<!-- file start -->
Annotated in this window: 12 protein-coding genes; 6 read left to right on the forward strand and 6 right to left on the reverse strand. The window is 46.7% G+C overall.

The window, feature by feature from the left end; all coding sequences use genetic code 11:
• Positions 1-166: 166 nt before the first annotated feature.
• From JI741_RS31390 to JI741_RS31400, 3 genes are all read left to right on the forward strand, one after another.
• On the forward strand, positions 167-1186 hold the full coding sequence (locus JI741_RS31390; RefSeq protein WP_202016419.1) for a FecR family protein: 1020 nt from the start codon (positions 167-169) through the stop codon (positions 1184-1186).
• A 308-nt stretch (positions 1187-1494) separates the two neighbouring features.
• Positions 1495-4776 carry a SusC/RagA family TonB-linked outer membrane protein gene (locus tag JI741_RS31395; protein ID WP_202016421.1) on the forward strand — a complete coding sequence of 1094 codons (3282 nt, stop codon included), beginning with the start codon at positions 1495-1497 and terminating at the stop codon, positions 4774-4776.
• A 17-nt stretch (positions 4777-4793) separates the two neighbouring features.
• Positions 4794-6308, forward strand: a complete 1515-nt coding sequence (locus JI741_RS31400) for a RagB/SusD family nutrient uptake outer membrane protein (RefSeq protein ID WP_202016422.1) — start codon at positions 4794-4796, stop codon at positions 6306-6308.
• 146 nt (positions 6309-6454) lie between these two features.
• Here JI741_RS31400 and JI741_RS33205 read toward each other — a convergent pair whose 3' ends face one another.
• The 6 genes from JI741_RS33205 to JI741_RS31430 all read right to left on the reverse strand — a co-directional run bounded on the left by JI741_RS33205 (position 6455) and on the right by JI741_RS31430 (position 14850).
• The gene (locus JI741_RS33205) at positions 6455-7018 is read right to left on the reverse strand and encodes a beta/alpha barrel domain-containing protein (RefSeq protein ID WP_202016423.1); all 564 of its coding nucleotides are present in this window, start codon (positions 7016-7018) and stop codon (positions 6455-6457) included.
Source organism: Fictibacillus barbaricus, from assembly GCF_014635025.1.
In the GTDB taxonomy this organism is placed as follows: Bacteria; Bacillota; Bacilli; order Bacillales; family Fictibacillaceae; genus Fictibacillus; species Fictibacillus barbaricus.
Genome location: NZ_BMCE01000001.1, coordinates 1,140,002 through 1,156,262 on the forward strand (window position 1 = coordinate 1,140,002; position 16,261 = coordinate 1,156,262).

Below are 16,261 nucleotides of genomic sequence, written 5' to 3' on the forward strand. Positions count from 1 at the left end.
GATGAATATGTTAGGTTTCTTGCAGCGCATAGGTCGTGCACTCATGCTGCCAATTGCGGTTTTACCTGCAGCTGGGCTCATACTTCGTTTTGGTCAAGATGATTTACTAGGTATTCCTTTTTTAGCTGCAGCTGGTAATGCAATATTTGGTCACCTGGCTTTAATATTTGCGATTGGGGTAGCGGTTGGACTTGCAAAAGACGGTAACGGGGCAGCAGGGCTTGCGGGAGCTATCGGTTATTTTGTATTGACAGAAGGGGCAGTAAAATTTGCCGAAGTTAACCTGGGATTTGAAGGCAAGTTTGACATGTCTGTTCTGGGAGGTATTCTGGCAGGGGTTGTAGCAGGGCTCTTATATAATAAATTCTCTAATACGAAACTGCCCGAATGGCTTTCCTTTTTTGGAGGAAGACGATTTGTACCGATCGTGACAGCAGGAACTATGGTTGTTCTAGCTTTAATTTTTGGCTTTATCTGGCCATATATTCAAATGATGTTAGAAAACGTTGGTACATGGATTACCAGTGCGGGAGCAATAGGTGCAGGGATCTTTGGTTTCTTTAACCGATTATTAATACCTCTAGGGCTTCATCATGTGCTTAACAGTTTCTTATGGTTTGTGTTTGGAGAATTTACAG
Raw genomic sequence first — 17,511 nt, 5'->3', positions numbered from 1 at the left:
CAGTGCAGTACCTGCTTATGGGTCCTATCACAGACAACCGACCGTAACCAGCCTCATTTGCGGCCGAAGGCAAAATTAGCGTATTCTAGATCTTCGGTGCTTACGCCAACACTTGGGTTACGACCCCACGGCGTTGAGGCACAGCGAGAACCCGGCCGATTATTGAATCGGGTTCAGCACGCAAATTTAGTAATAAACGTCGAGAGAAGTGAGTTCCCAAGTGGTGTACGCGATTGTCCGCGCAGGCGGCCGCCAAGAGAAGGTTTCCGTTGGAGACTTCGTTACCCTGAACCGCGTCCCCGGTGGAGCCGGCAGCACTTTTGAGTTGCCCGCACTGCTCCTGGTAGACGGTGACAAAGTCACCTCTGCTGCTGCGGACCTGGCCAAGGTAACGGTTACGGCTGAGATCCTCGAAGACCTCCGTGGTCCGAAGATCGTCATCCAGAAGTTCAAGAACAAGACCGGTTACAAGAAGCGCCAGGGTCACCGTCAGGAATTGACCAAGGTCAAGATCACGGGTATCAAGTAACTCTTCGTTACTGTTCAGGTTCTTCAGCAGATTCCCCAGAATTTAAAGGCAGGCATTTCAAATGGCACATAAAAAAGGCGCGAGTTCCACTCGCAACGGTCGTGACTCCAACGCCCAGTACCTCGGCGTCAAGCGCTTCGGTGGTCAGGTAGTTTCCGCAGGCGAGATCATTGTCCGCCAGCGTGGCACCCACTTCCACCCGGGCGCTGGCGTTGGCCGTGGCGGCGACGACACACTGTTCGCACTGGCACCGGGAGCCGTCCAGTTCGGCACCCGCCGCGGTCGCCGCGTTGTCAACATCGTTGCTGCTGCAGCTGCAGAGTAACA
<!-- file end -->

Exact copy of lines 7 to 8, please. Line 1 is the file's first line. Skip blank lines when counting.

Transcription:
• Positions 1495-4776 carry a SusC/RagA family TonB-linked outer membrane protein gene (locus tag JI741_RS31395; protein ID WP_202016421.1) on the forward strand — a complete coding sequence of 1094 codons (3282 nt, stop codon included), beginning with the start codon at positions 1495-1497 and terminating at the stop codon, positions 4774-4776.
• A 17-nt stretch (positions 4777-4793) separates the two neighbouring features.